You on the other hand probably would have said "No Way" to me!

I always enjoy your thoughts on lion hunting. Thanks for sharing.
 

shakari

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:thumb: Agree completely.

You left the business before I got to the point in life where I had the time/money (still don't have enough) to do some hunting. I think I would have enjoyed hunting with you. I know I would have learned a lot.

You on the other hand probably would have said "No Way" to me!

I always enjoy your thoughts on lion hunting. Thanks for sharing.

Don't bet on that.

I've never gauged a man on rank, title, fortune or experience. I judge them on attitude & we seem to both think the same way. ;)
 

Wheels

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Don't bet on that.

I've never gauged a man on rank, title, fortune or experience. I judge them on attitude & we seem to both think the same way. ;)

:happywave::beer::thumb:
 

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FWIW My understanding is that it is not legal to hunt lions over bait in North-West Province South Africa (where many of the kalahari hunts are done) I don't know about other provinces (Provincial regulations vary).
 

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FWIW My understanding is that it is not legal to hunt lions on fenced ranches over bait in North-West Province South Africa (where many of the kalahari hunts are done) I don't know about other provinces (Provincial regulations vary).
 

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FWIW My understanding is that it is not legal to hunt lions on fenced ranches over bait in North-West Province South Africa (where many of the kalahari hunts are done) I don't know about other provinces (Provincial regulations vary).

Thank you. That makes a lot of sense.
 

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Gentleman,
Here is a captive bred lioness hunt(See Captive bred, not Captive or Pen "Raised" as some would refer ) conducted in South Africa just over a month ago. The camera man is Martin Müller. Decide for yourself.




The result:

Martin Muller.jpg


Best Regards,
Marius Goosen
 
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shakari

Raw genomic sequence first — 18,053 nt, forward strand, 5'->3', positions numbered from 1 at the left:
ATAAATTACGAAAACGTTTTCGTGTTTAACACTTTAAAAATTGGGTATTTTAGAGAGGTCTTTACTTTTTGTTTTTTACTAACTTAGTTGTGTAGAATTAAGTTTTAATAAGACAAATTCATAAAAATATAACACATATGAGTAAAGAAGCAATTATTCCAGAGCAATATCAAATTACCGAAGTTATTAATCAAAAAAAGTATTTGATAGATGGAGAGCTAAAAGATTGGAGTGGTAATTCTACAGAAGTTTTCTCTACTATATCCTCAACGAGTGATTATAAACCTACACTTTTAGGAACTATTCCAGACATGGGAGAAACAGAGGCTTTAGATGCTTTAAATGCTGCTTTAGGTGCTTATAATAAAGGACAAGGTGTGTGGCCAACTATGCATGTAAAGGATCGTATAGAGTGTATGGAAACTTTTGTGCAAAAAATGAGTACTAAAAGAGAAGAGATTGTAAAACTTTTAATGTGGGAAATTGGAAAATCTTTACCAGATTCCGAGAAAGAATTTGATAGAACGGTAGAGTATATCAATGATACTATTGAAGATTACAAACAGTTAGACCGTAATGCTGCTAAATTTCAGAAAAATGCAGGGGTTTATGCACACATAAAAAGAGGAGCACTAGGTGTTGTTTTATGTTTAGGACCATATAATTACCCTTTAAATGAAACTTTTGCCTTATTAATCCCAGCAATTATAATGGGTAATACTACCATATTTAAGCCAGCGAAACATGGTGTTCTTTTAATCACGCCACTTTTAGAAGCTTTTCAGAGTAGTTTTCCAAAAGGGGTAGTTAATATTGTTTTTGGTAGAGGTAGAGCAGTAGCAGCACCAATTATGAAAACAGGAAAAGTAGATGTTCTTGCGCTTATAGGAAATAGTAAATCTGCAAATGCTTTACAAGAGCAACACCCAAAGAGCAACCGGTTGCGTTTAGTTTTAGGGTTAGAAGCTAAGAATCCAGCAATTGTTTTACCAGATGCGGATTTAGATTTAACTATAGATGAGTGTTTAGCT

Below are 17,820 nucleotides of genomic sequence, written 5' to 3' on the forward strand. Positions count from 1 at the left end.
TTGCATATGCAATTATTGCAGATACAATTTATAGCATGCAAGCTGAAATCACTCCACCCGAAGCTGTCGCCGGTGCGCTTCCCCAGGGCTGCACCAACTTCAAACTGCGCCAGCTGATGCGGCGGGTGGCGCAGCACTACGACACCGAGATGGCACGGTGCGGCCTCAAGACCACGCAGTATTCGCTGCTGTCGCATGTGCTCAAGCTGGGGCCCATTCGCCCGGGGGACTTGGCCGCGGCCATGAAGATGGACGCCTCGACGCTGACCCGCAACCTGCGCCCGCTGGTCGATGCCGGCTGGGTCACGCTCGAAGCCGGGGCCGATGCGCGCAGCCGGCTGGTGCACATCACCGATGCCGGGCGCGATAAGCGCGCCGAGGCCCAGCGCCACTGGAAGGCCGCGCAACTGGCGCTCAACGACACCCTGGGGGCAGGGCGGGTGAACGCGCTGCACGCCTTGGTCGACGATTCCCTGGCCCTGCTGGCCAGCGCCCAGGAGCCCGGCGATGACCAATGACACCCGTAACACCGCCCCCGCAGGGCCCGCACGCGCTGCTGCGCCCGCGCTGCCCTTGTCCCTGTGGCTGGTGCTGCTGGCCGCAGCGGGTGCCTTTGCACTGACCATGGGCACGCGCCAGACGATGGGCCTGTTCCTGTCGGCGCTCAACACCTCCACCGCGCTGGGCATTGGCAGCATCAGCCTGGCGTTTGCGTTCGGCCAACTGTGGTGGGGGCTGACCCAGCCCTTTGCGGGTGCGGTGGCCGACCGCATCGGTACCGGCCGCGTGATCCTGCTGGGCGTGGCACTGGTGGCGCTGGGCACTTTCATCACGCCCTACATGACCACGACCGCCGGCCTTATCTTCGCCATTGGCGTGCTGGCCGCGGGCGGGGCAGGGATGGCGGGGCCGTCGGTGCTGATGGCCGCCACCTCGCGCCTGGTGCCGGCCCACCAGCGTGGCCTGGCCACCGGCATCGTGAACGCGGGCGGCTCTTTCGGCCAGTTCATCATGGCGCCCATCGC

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Marius

I don't understand your point.

A lion is always a lion & therefore (assuming it's not drugged) always dangerous but a newly released pen bred one will never have been self sustaining, never know the area or escape routes & will always be habituated to people & vehicles.

Therefore it'll always be a shoot & never a proper hunt & nor will such a shoot ever do a single iota of good for wild lion populations because the one has nothing to do with the other.
 

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Steve,
Don't see me trying to make a point anywhere. Decide for yourself is all I said. Are we not allowed to share videos with fellow hunters anymore?
Take a chill pill my man.
 

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Marius

I don't understand your point.

A lion is always a lion & therefore (assuming it's not drugged) always dangerous but a newly released pen bred one will never have been self sustaining, never know the area or escape routes & will always be habituated to people & vehicles.

Therefore it'll always be a shoot & never a proper hunt & nor will such a shoot ever do a single iota of good for wild lion populations because the one has nothing to do with the other.

By the way..... not self sustaining? Will you then explain to me why we have found fresh Gemsbuck kills while hunting lion in South Africa?
We think we know much about nature, but in fact we know very little. Nature will always find a way.